Once you run out of performance points, the game is over.  Overall points are gained by catching ingredients (+5), dropping correct ingredients on a burger (+10), and dropping a burger into the correct wrapping chute (+100).  Bonus efficiency points are also awarded at the end of each round.  Scoring over 45,000 overall points could have won you a bitchin mail-in patch from Activision back in the day.



**check out all of the Activision patches at AtariAge**
http://www.atariage.com/2...s/activision_patches.html

Pressure Cooker is a great game and even though I'm partial to shmups like Spider Fighter and Megamania, its one of my favorite Activision titles.  The graphics are colorful and actually pretty nice and well-defined.  Cheese is represented as an orange square, but then again, cheese is basically.....well, an orange square.  The controls are one of the more disappointing aspects of the game.  The precision needed in grabbing ingredients and rejecting them can be cumbersome at times due to the rigidness of the Atari joystick and losing performance points because of this can be frustrating.  The music and sounds of the game are fluid, but the music does become rather tedious and tiring after only a short time.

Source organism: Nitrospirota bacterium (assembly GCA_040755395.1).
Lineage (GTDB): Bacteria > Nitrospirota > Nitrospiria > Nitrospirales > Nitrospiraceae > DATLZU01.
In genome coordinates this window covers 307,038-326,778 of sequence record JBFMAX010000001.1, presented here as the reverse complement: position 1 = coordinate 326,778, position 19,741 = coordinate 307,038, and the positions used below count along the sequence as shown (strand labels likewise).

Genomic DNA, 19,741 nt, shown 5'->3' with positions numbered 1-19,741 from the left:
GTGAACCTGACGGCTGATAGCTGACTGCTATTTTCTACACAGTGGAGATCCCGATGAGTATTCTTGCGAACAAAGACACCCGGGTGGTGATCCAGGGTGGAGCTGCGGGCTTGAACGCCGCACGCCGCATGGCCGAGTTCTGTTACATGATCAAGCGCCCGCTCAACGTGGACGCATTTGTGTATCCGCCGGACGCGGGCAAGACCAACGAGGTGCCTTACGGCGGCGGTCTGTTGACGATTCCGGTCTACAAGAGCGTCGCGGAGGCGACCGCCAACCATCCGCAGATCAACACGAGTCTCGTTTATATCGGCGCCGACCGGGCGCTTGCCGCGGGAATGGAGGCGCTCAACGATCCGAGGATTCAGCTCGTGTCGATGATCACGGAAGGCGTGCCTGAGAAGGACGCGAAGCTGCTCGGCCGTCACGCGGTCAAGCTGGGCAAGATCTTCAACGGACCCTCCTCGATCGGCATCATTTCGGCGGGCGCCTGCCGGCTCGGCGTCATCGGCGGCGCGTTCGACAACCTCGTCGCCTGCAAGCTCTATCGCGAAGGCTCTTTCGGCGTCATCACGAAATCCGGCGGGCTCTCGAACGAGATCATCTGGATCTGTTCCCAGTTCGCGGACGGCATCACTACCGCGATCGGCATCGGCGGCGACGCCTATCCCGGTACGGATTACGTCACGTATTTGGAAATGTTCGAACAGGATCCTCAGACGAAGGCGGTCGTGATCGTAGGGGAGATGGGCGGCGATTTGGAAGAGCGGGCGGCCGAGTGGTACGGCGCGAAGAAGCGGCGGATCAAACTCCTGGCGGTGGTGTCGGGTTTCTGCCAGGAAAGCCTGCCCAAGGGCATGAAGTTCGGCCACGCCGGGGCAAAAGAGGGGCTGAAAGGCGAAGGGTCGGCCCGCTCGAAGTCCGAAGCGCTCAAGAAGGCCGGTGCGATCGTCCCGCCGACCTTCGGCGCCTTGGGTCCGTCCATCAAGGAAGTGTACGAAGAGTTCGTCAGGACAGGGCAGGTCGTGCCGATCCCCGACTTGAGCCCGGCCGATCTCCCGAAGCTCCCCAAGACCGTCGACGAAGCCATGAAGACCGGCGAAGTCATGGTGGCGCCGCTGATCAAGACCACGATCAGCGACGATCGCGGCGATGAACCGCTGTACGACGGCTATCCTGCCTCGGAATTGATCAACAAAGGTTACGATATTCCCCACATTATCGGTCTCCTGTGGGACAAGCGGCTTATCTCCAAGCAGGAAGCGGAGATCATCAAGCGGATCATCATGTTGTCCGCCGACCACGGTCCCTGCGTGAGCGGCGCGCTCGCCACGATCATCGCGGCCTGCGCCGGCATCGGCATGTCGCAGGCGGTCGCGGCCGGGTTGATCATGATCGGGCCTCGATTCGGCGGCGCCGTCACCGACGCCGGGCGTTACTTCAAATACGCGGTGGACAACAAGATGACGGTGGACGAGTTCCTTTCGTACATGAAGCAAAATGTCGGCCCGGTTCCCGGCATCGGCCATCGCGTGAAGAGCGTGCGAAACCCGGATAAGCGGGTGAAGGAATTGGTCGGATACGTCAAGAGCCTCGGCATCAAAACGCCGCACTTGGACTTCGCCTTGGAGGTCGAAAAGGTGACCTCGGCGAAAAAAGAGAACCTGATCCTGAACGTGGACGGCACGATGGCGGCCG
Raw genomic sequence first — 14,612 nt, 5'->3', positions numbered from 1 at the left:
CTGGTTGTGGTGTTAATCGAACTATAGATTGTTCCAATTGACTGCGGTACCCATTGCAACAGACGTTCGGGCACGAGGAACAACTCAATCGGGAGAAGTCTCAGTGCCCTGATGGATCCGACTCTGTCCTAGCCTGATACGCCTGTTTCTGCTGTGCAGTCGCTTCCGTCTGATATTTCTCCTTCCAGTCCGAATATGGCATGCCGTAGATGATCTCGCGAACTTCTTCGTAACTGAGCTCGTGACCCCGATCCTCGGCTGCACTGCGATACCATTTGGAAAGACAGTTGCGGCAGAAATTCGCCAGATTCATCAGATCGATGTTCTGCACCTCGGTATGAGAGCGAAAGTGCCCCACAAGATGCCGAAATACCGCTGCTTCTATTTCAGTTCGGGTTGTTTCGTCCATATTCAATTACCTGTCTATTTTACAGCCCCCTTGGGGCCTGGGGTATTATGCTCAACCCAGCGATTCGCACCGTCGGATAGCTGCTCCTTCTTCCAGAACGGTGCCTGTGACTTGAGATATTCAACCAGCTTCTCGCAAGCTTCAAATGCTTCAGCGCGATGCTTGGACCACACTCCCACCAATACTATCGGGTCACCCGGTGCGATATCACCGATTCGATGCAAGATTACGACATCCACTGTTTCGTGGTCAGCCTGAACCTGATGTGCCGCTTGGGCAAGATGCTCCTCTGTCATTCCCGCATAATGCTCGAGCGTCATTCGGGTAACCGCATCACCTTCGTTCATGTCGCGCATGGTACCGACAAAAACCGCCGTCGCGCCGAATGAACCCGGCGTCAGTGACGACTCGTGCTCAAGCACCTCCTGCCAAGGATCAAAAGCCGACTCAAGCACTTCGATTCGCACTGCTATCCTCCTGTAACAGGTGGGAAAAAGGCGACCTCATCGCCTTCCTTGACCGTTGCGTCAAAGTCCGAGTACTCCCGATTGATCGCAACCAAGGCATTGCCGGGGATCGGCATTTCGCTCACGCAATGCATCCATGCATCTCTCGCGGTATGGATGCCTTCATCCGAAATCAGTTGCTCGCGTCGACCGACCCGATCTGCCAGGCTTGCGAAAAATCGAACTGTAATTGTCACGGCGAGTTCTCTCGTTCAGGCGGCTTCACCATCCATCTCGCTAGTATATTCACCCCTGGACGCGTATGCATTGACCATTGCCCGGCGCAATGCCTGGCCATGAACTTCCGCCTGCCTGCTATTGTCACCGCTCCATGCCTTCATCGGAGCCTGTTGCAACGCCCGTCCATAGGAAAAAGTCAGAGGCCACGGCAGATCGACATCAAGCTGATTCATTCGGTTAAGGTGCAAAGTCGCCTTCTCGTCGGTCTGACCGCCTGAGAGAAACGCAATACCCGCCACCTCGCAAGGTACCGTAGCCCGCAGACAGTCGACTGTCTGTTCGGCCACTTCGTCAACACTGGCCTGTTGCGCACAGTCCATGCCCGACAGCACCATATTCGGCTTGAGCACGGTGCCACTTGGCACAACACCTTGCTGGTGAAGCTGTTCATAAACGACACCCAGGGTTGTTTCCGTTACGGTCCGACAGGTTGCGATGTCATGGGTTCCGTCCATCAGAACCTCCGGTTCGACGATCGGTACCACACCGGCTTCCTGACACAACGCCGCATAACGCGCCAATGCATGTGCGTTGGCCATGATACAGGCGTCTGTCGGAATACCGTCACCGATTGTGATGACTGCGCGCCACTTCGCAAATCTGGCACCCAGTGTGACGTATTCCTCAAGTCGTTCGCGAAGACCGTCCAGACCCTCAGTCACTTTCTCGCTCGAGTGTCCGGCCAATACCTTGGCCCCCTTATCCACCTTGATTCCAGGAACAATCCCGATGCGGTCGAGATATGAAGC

However, what really separates Pressure Cooker from other 2600 titles, and makes it stand out, is its very original concept and its replay value.  Though a kitchen-based platform doesn't seem like the most interesting of games, the focus required to react and the quick decisions that players must make to read the orders at the bottom of the screen, catch moving ingredients, place them on moving buns, and drop them in the correct wrapping chute, creates a gameplay environment that borrows from and incorporates the best concepts used in puzzle, strategy, and tower defense games.  Such challenging and fast-paced action always makes you want to come back for more.  Pressure Cooker is a great game, and at a fairly affordable price, is a must own for any Activision and/or Atari 2600 fan.